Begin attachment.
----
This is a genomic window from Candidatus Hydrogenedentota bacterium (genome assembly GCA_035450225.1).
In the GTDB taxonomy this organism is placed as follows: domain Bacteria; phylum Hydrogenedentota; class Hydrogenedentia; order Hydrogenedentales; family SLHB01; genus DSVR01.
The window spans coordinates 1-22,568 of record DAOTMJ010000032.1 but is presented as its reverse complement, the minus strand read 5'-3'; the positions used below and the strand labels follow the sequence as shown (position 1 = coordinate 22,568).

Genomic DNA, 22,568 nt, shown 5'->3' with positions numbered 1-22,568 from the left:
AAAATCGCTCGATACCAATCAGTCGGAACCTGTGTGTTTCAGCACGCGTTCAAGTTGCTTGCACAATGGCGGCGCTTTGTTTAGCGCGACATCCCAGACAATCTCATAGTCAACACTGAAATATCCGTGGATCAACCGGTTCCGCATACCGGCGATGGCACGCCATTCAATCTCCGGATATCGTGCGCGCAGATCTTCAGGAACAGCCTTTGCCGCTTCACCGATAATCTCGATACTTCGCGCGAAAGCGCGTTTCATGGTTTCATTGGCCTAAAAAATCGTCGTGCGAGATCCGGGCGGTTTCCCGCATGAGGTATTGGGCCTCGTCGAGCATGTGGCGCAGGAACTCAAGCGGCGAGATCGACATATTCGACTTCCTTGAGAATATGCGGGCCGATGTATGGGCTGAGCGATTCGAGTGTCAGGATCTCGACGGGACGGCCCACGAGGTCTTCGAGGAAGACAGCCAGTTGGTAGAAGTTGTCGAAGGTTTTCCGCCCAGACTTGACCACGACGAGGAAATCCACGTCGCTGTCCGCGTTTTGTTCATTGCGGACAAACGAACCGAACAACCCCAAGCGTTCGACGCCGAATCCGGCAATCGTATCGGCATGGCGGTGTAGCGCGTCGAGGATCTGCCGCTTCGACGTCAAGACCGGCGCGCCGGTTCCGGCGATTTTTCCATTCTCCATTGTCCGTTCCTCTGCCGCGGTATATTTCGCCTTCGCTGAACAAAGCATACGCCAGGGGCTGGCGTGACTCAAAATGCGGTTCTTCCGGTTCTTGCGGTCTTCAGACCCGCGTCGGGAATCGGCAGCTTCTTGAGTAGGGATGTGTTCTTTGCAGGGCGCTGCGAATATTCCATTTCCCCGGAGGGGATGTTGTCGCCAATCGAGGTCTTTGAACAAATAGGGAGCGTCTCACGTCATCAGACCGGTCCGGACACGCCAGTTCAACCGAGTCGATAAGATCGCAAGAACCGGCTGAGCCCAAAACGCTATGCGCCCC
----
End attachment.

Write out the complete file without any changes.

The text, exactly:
This is a genomic window from Candidatus Hydrogenedentota bacterium (genome assembly GCA_035450225.1).
In the GTDB taxonomy this organism is placed as follows: domain Bacteria; phylum Hydrogenedentota; class Hydrogenedentia; order Hydrogenedentales; family SLHB01; genus DSVR01.
The window spans coordinates 1-22,568 of record DAOTMJ010000032.1 but is presented as its reverse complement, the minus strand read 5'-3'; the positions used below and the strand labels follow the sequence as shown (position 1 = coordinate 22,568).

Genomic DNA, 22,568 nt, shown 5'->3' with positions numbered 1-22,568 from the left:
AAAATCGCTCGATACCAATCAGTCGGAACCTGTGTGTTTCAGCACGCGTTCAAGTTGCTTGCACAATGGCGGCGCTTTGTTTAGCGCGACATCCCAGACAATCTCATAGTCAACACTGAAATATCCGTGGATCAACCGGTTCCGCATACCGGCGATGGCACGCCATTCAATCTCCGGATATCGTGCGCGCAGATCTTCAGGAACAGCCTTTGCCGCTTCACCGATAATCTCGATACTTCGCGCGAAAGCGCGTTTCATGGTTTCATTGGCCTAAAAAATCGTCGTGCGAGATCCGGGCGGTTTCCCGCATGAGGTATTGGGCCTCGTCGAGCATGTGGCGCAGGAACTCAAGCGGCGAGATCGACATATTCGACTTCCTTGAGAATATGCGGGCCGATGTATGGGCTGAGCGATTCGAGTGTCAGGATCTCGACGGGACGGCCCACGAGGTCTTCGAGGAAGACAGCCAGTTGGTAGAAGTTGTCGAAGGTTTTCCGCCCAGACTTGACCACGACGAGGAAATCCACGTCGCTGTCCGCGTTTTGTTCATTGCGGACAAACGAACCGAACAACCCCAAGCGTTCGACGCCGAATCCGGCAATCGTATCGGCATGGCGGTGTAGCGCGTCGAGGATCTGCCGCTTCGACGTCAAGACCGGCGCGCCGGTTCCGGCGATTTTTCCATTCTCCATTGTCCGTTCCTCTGCCGCGGTATATTTCGCCTTCGCTGAACAAAGCATACGCCAGGGGCTGGCGTGACTCAAAATGCGGTTCTTCCGGTTCTTGCGGTCTTCAGACCCGCGTCGGGAATCGGCAGCTTCTTGAGTAGGGATGTGTTCTTTGCAGGGCGCTGCGAATATTCCATTTCCCCGGAGGGGATGTTGTCGCCAATCGAGGTCTTTGAACAAATAGGGAGCGTCTCACGTCATCAGACCGGTCCGGACACGCCAGTTCAACCGAGTCGATAAGATCGCAAGAACCGGCTGAGCCCAAAACGCTATGCGCCCC